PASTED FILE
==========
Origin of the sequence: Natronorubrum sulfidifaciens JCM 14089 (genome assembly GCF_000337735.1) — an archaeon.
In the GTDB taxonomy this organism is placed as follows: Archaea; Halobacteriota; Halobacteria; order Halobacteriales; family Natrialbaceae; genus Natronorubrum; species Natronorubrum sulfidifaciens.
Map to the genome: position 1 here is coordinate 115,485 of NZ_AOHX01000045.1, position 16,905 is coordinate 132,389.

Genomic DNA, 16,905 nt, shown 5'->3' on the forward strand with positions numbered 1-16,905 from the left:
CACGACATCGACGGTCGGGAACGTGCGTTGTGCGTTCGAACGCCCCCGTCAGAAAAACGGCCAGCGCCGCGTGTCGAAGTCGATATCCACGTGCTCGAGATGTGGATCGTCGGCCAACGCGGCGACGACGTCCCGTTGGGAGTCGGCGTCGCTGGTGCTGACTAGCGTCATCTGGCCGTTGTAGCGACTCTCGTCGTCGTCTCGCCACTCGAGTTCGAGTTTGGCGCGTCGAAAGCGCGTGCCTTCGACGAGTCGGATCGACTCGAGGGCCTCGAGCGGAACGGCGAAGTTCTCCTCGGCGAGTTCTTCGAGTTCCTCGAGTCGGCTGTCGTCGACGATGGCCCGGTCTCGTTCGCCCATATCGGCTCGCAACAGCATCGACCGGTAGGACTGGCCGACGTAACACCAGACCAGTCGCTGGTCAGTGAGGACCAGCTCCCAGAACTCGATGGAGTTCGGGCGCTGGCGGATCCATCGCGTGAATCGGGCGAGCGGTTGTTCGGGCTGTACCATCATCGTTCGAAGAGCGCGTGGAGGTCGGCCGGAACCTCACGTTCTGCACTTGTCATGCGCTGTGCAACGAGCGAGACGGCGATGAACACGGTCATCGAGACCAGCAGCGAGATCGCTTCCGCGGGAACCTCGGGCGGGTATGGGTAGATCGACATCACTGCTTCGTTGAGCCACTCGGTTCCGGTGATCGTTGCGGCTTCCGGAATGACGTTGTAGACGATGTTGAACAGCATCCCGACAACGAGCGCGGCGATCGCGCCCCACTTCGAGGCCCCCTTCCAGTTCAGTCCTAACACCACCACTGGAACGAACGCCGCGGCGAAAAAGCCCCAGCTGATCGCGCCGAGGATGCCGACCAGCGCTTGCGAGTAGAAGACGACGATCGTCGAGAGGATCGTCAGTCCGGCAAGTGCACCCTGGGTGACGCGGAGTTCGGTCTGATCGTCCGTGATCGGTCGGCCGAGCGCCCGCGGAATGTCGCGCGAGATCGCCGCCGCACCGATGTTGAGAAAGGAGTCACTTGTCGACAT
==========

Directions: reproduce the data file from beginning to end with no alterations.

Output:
Origin of the sequence: Natronorubrum sulfidifaciens JCM 14089 (genome assembly GCF_000337735.1) — an archaeon.
In the GTDB taxonomy this organism is placed as follows: Archaea; Halobacteriota; Halobacteria; order Halobacteriales; family Natrialbaceae; genus Natronorubrum; species Natronorubrum sulfidifaciens.
Map to the genome: position 1 here is coordinate 115,485 of NZ_AOHX01000045.1, position 16,905 is coordinate 132,389.

Genomic DNA, 16,905 nt, shown 5'->3' on the forward strand with positions numbered 1-16,905 from the left:
CACGACATCGACGGTCGGGAACGTGCGTTGTGCGTTCGAACGCCCCCGTCAGAAAAACGGCCAGCGCCGCGTGTCGAAGTCGATATCCACGTGCTCGAGATGTGGATCGTCGGCCAACGCGGCGACGACGTCCCGTTGGGAGTCGGCGTCGCTGGTGCTGACTAGCGTCATCTGGCCGTTGTAGCGACTCTCGTCGTCGTCTCGCCACTCGAGTTCGAGTTTGGCGCGTCGAAAGCGCGTGCCTTCGACGAGTCGGATCGACTCGAGGGCCTCGAGCGGAACGGCGAAGTTCTCCTCGGCGAGTTCTTCGAGTTCCTCGAGTCGGCTGTCGTCGACGATGGCCCGGTCTCGTTCGCCCATATCGGCTCGCAACAGCATCGACCGGTAGGACTGGCCGACGTAACACCAGACCAGTCGCTGGTCAGTGAGGACCAGCTCCCAGAACTCGATGGAGTTCGGGCGCTGGCGGATCCATCGCGTGAATCGGGCGAGCGGTTGTTCGGGCTGTACCATCATCGTTCGAAGAGCGCGTGGAGGTCGGCCGGAACCTCACGTTCTGCACTTGTCATGCGCTGTGCAACGAGCGAGACGGCGATGAACACGGTCATCGAGACCAGCAGCGAGATCGCTTCCGCGGGAACCTCGGGCGGGTATGGGTAGATCGACATCACTGCTTCGTTGAGCCACTCGGTTCCGGTGATCGTTGCGGCTTCCGGAATGACGTTGTAGACGATGTTGAACAGCATCCCGACAACGAGCGCGGCGATCGCGCCCCACTTCGAGGCCCCCTTCCAGTTCAGTCCTAACACCACCACTGGAACGAACGCCGCGGCGAAAAAGCCCCAGCTGATCGCGCCGAGGATGCCGACCAGCGCTTGCGAGTAGAAGACGACGATCGTCGAGAGGATCGTCAGTCCGGCAAGTGCACCCTGGGTGACGCGGAGTTCGGTCTGATCGTCCGTGATCGGTCGGCCGAGCGCCCGCGGAATGTCGCGCGAGATCGCCGCCGCACCGATGTTGAGAAAGGAGTCACTTGTCGACAT